Many students with a disability are bullied, excluded and do not feel welcome in Australian schools. They cannot be ignored in the next National School Reform Agreement.
Intended to be a no-fault insurance scheme for Australians with severe and permanent disability, the NDIS has changed lives but also been the subject of controversy in its first decade.
The growing use of external consultants to do government work has led to a “hollowing out” of the public service.
If people with disability can’t access the NDIS, they’re often left without any services or supports. This needs to change.
Our analysis of part-time work and its impact on wellbeing shows getting more people with disability into employment could save millions in health-care costs.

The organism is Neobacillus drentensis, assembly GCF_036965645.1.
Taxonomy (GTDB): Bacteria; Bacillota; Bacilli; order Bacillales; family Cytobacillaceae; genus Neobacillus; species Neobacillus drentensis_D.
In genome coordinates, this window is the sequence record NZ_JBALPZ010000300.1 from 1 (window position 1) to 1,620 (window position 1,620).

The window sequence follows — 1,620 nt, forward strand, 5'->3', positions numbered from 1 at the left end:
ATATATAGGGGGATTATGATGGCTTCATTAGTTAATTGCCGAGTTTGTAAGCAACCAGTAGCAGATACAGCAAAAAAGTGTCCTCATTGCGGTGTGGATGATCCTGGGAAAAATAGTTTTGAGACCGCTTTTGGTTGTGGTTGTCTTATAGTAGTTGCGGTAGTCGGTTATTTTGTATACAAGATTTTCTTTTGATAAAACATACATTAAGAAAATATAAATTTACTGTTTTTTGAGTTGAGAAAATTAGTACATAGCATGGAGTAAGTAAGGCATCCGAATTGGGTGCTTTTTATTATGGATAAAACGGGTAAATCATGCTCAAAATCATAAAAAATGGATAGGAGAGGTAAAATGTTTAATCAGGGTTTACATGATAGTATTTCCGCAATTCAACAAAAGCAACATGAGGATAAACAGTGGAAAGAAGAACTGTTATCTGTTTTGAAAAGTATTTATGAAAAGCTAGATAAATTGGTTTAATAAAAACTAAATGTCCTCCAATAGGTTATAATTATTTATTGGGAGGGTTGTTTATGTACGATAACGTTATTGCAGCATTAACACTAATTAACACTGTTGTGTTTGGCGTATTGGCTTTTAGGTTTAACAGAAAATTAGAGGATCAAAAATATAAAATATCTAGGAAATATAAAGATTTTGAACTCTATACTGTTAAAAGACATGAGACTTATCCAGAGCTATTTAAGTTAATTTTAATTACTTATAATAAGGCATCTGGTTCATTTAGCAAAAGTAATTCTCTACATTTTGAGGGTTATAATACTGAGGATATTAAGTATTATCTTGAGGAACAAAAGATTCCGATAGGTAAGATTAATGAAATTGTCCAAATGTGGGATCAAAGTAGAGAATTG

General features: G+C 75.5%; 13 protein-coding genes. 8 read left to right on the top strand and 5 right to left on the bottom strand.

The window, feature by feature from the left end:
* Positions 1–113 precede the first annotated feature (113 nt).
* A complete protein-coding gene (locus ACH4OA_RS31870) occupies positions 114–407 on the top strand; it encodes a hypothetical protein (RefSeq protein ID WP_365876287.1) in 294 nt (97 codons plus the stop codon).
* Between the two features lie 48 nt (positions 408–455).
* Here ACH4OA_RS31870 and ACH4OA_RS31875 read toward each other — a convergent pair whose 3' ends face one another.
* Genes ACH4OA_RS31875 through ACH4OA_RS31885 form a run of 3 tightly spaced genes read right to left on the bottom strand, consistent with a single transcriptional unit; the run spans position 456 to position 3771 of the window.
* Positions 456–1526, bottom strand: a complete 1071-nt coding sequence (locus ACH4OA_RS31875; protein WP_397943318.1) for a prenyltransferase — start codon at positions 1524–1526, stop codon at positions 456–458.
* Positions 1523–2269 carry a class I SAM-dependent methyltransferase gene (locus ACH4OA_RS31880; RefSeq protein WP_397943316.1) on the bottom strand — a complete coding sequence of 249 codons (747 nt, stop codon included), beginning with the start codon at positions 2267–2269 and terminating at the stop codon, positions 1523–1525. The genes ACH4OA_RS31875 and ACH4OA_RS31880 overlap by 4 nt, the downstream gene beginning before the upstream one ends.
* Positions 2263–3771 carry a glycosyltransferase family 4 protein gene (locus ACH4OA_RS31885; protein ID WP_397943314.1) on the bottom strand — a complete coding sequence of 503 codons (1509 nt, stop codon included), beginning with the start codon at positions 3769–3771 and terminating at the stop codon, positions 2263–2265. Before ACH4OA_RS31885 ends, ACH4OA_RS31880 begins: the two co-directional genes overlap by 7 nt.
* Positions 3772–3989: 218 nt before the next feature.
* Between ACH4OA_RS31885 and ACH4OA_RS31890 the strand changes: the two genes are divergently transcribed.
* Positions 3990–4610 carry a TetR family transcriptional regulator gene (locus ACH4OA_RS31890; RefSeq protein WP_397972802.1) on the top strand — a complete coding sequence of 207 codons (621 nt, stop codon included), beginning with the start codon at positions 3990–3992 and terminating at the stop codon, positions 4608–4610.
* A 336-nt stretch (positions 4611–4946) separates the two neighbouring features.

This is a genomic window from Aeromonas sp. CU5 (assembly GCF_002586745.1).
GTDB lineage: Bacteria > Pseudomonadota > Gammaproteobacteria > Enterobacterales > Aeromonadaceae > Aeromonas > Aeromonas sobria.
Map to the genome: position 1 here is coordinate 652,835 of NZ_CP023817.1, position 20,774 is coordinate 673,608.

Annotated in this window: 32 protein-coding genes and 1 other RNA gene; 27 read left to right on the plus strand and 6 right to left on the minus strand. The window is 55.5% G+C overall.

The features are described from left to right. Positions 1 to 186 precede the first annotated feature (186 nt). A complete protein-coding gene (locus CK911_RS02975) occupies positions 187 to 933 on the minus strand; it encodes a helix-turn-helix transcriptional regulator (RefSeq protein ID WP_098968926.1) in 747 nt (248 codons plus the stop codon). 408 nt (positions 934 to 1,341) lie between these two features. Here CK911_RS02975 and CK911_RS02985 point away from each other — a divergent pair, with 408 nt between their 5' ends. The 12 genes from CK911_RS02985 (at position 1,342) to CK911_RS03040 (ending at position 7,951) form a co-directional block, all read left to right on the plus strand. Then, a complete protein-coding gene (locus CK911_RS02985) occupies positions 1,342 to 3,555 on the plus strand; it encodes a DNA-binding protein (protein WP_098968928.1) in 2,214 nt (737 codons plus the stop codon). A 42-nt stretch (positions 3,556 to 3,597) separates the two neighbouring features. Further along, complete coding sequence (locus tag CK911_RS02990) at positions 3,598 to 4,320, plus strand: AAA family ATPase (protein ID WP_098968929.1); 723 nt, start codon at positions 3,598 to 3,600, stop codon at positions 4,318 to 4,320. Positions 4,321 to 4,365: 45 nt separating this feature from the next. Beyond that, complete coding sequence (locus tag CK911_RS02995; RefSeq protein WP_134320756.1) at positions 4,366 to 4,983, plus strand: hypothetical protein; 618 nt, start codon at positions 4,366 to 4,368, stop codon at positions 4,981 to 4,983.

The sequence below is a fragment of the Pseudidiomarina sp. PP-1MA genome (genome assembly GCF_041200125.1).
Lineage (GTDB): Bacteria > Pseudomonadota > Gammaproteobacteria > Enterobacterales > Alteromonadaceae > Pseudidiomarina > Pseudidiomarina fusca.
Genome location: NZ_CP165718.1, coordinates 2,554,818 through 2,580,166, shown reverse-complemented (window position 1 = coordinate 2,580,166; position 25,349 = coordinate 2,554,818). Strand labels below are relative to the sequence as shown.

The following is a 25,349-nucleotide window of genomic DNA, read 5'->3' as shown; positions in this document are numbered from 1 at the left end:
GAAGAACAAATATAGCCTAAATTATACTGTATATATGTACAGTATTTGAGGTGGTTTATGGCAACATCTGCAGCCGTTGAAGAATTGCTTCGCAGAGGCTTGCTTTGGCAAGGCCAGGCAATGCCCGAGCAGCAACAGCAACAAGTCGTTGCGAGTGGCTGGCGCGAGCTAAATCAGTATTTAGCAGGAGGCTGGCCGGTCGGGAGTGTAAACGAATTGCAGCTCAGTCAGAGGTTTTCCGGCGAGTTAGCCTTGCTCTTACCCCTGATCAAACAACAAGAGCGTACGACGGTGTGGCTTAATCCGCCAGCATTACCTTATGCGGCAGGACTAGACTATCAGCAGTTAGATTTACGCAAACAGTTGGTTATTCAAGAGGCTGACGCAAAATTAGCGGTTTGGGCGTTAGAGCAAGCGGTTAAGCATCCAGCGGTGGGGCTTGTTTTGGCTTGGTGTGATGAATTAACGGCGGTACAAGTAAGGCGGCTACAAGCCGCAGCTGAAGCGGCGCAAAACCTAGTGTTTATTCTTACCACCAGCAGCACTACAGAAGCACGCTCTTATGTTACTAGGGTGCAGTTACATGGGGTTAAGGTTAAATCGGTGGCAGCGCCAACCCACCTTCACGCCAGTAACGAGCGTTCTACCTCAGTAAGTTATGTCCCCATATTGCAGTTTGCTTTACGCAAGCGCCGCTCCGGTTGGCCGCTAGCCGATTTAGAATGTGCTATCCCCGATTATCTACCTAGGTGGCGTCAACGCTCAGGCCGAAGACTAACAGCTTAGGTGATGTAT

Making it possible for NDIS participants to choose registered or unregistered providers affords the ‘dignity of risk’.
Many people with disability – who are at increased risk of illness and death from COVID – continue to isolate at home to avoid infection and are effectively shut out of society.
The original vision for the NDIS was that it would give people with disabilities a say in how services are delivered. The appointment of an NDIA chair who is disabled is a positive move.
Some NDIS participants worry if they don’t spend their annual funds, they won’t be offered the same support in their next plan – and it’s harder for some to use what they’ve been allocated.
Reports of large-scale NDIS fraud show it’s time to work with participants and involve them in oversight.